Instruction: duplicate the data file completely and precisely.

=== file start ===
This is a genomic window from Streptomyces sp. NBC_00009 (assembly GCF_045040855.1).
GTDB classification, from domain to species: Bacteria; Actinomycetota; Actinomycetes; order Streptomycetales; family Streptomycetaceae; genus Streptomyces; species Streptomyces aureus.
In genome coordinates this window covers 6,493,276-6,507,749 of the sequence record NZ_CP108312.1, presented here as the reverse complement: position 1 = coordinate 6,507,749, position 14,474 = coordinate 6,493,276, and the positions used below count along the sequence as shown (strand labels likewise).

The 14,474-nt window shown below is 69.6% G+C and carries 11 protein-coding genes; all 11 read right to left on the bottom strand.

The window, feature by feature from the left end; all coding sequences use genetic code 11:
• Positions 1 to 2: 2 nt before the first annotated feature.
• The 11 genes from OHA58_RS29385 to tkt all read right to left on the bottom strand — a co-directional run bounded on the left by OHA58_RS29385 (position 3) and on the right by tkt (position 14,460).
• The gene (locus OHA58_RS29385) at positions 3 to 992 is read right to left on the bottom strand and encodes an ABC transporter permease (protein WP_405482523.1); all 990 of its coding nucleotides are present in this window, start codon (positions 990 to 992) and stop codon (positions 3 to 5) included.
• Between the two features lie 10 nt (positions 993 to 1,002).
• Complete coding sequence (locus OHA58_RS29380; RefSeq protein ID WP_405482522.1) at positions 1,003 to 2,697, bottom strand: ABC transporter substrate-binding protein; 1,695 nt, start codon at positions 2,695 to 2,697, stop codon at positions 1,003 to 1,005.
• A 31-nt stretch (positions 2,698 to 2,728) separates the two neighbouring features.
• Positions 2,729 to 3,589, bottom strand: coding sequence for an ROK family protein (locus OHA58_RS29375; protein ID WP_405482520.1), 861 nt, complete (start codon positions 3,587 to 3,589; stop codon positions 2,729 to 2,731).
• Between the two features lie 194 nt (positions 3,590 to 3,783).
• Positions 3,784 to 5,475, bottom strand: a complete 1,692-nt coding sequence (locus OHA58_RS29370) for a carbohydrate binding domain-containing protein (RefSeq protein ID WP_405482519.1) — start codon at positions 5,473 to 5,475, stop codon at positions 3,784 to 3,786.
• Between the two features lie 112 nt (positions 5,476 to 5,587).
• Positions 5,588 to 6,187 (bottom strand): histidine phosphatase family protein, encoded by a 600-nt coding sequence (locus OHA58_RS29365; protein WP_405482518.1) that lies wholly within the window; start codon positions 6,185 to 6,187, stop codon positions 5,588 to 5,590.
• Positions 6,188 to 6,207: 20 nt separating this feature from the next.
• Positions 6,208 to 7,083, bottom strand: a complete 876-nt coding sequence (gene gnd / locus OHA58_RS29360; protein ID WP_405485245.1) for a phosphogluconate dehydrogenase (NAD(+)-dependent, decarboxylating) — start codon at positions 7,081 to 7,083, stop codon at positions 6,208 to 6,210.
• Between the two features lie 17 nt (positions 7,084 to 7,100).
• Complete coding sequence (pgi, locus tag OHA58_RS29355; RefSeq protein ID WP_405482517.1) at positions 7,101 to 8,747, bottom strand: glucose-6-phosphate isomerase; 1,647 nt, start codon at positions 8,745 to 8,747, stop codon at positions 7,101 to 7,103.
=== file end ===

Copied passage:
This is a genomic window from Streptomyces sp. NBC_00009 (assembly GCF_045040855.1).
GTDB classification, from domain to species: Bacteria; Actinomycetota; Actinomycetes; order Streptomycetales; family Streptomycetaceae; genus Streptomyces; species Streptomyces aureus.
In genome coordinates this window covers 6,493,276-6,507,749 of the sequence record NZ_CP108312.1, presented here as the reverse complement: position 1 = coordinate 6,507,749, position 14,474 = coordinate 6,493,276, and the positions used below count along the sequence as shown (strand labels likewise).

The 14,474-nt window shown below is 69.6% G+C and carries 11 protein-coding genes; all 11 read right to left on the bottom strand.

The window, feature by feature from the left end; all coding sequences use genetic code 11:
• Positions 1 to 2: 2 nt before the first annotated feature.
• The 11 genes from OHA58_RS29385 to tkt all read right to left on the bottom strand — a co-directional run bounded on the left by OHA58_RS29385 (position 3) and on the right by tkt (position 14,460).
• The gene (locus OHA58_RS29385) at positions 3 to 992 is read right to left on the bottom strand and encodes an ABC transporter permease (protein WP_405482523.1); all 990 of its coding nucleotides are present in this window, start codon (positions 990 to 992) and stop codon (positions 3 to 5) included.
• Between the two features lie 10 nt (positions 993 to 1,002).
• Complete coding sequence (locus OHA58_RS29380; RefSeq protein ID WP_405482522.1) at positions 1,003 to 2,697, bottom strand: ABC transporter substrate-binding protein; 1,695 nt, start codon at positions 2,695 to 2,697, stop codon at positions 1,003 to 1,005.
• A 31-nt stretch (positions 2,698 to 2,728) separates the two neighbouring features.
• Positions 2,729 to 3,589, bottom strand: coding sequence for an ROK family protein (locus OHA58_RS29375; protein ID WP_405482520.1), 861 nt, complete (start codon positions 3,587 to 3,589; stop codon positions 2,729 to 2,731).
• Between the two features lie 194 nt (positions 3,590 to 3,783).
• Positions 3,784 to 5,475, bottom strand: a complete 1,692-nt coding sequence (locus OHA58_RS29370) for a carbohydrate binding domain-containing protein (RefSeq protein ID WP_405482519.1) — start codon at positions 5,473 to 5,475, stop codon at positions 3,784 to 3,786.
• Between the two features lie 112 nt (positions 5,476 to 5,587).
• Positions 5,588 to 6,187 (bottom strand): histidine phosphatase family protein, encoded by a 600-nt coding sequence (locus OHA58_RS29365; protein WP_405482518.1) that lies wholly within the window; start codon positions 6,185 to 6,187, stop codon positions 5,588 to 5,590.
• Positions 6,188 to 6,207: 20 nt separating this feature from the next.
• Positions 6,208 to 7,083, bottom strand: a complete 876-nt coding sequence (gene gnd / locus OHA58_RS29360; protein ID WP_405485245.1) for a phosphogluconate dehydrogenase (NAD(+)-dependent, decarboxylating) — start codon at positions 7,081 to 7,083, stop codon at positions 6,208 to 6,210.
• Between the two features lie 17 nt (positions 7,084 to 7,100).
• Complete coding sequence (pgi, locus tag OHA58_RS29355; RefSeq protein ID WP_405482517.1) at positions 7,101 to 8,747, bottom strand: glucose-6-phosphate isomerase; 1,647 nt, start codon at positions 8,745 to 8,747, stop codon at positions 7,101 to 7,103.